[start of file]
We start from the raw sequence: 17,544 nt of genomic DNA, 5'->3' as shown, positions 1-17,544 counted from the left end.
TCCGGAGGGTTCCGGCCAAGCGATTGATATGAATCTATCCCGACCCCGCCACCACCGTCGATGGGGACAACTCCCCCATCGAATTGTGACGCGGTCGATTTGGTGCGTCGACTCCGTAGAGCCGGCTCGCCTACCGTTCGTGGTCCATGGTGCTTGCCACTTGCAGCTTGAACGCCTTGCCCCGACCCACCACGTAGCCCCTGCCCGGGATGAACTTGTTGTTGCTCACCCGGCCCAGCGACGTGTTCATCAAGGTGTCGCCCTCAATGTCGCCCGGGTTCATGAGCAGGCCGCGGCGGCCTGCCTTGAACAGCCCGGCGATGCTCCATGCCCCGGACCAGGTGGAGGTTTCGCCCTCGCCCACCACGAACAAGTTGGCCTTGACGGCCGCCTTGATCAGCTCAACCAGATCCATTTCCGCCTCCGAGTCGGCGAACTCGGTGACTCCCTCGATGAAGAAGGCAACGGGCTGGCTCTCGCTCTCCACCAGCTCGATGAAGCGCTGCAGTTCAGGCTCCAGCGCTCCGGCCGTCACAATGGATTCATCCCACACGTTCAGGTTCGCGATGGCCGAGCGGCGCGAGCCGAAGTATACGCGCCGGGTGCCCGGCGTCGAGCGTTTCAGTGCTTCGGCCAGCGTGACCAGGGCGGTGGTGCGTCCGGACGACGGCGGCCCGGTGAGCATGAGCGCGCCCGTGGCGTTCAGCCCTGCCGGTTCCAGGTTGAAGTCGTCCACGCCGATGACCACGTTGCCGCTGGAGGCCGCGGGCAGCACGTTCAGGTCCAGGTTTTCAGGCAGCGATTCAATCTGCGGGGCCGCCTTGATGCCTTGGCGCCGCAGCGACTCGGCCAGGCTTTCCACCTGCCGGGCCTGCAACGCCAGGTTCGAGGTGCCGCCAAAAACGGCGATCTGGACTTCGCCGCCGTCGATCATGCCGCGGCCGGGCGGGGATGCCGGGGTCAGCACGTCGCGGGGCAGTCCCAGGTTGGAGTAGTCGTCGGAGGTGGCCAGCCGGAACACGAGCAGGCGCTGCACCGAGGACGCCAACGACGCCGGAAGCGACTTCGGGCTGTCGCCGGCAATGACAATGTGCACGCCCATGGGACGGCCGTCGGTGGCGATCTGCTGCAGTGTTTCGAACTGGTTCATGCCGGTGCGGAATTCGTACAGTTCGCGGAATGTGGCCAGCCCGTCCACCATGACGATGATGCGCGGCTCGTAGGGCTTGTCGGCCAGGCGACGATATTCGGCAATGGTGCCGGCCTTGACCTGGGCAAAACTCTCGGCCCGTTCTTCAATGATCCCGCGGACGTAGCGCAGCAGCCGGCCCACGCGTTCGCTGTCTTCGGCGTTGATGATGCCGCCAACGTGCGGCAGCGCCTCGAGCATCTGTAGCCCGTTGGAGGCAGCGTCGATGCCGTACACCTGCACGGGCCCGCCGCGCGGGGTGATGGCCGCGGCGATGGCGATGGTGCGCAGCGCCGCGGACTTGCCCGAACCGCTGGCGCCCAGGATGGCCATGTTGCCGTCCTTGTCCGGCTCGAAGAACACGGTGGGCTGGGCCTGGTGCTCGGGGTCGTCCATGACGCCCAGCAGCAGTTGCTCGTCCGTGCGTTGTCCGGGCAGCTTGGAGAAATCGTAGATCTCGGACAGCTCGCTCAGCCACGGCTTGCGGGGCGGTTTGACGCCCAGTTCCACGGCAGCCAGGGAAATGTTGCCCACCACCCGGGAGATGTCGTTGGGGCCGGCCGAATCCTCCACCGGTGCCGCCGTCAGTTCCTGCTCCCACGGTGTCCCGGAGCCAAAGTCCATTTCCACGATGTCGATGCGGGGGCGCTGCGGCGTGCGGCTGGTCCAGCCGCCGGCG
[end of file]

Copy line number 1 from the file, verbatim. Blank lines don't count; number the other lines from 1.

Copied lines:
We start from the raw sequence: 17,544 nt of genomic DNA, 5'->3' as shown, positions 1-17,544 counted from the left end.